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I would like to have a single webserver with a single certificate that hosts the following domains:

  • ...

In theory, I could create a certificate with the following characteristics:

  • Subject contains (*.)
  • SubjectAlternateName contains:
    • *
    • *

I tested this setup with and it seems to be working in a recent version of Firefox and IE8.


  • Should I expect client compatibility problems with this setup? Any known issues with e.g. IE6 or other older browsers?
  • Should I put * or simply to the Subject field in the certificate? (I know that in theory, when SubjectAlternateNames are present in a certificate, the browser should ignore the subject, in practice, I wish I knew what happens)
  • Are there any widely-trusted CAs who could create such a certificate for me?
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is there some reason you cant have a name such as: and ? your question doesnt reflect these possibilities. – djangofan Nov 22 '10 at 1:59
Well, the certificate should cover 250+ domain names with that * character. I think that explains it. – Zizzencs Nov 22 '10 at 18:34
Did you ever get a definitive answer? The question marked as "Answer" below doesn't seem to indicate an actual answer about whether the multiple wildcards can be in the SAN field. – jslatts Jan 29 '13 at 19:05
up vote 4 down vote accepted

I believe what you need is a SAN SSL Certificate (Subject alternative name), for instance, verisign has it

Also i heard about this a community that issues free certificates to you but i have no experience with it. But might worth a shot.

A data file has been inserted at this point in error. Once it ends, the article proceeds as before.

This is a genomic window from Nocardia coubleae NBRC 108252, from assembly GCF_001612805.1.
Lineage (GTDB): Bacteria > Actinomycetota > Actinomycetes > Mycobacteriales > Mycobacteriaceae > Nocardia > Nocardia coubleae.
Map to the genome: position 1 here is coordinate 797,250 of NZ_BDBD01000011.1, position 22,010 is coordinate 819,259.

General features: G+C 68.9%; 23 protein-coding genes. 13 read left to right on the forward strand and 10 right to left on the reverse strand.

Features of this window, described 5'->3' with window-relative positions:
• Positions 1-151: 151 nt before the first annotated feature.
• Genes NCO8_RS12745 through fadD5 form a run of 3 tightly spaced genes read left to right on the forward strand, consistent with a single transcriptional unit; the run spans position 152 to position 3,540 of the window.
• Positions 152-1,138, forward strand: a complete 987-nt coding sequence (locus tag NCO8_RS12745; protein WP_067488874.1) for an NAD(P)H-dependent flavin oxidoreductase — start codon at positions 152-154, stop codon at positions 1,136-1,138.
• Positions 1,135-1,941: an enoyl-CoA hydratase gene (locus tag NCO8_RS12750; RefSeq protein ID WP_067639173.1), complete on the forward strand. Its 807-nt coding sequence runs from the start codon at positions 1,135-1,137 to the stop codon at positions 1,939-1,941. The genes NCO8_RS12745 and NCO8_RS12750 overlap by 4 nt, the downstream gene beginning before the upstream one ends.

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Unfortunately, CAcert in my experience isn't a viable option. Almost nobody uses them, as they don't have widespread inclusion in browsers. I and my group of Linux users here went through the process of becoming signers right when they first came out, but I honestly haven't had anyone asking about them in years. It's a great idea, but just doesn't have traction behind it, IMHO. – Sean Reifschneider Nov 16 '10 at 13:46
Yes, I would need a SAN certificate, where in the SAN field I have wildcard domains listed. – Zizzencs Nov 16 '10 at 14:22
CACert: As of today, I get a certificate warning when visiting a secure page on their own site Firefox says they cant be trusted. – Alph.Dev May 8 '15 at 14:22

It has always been possible to include multiple wildcards in a SN/SAN, but the majority of browsers added support for them in the last few years (around the time this question was originally asked). Now, you should have little trouble finding a Certificate Authority that will issue such a certificate, and most clients should accept it.

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I would suggest to check GeoTrust True Business ID with Multi Domain which would work perfect for you. Though, it does not provide you to add wild card in SAN Certificate you can add up to 25 domains and they all are protected by single SSL Certificate.

You can check it at following URL:

Gaurav Maniar MCP | MCSE | MCST | MCITP | ITILv3 Certified

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I wouldn't use wildcard certificates at all, as they can facilitate a ssl man-in-the-middle attack.

However, if you still want to :

  1. IE6 apparently had some issues dealing with these.

  2. Try different configurations with either a self-issued certificate authority or CACert. You will see what is the best between * and with SAN.

  3. Take a look at this page. It shows that all major certificate providers (comodo, digicert, thawte...) can provide wildcard certs.

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I've been in shops that use Digicert for this very exact thing. Check out their WildCard plus certs.

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Ah wait. I missed the part. I'll leave my answer up though as some might find it useful. – Belmin Fernandez Nov 22 '10 at 17:26

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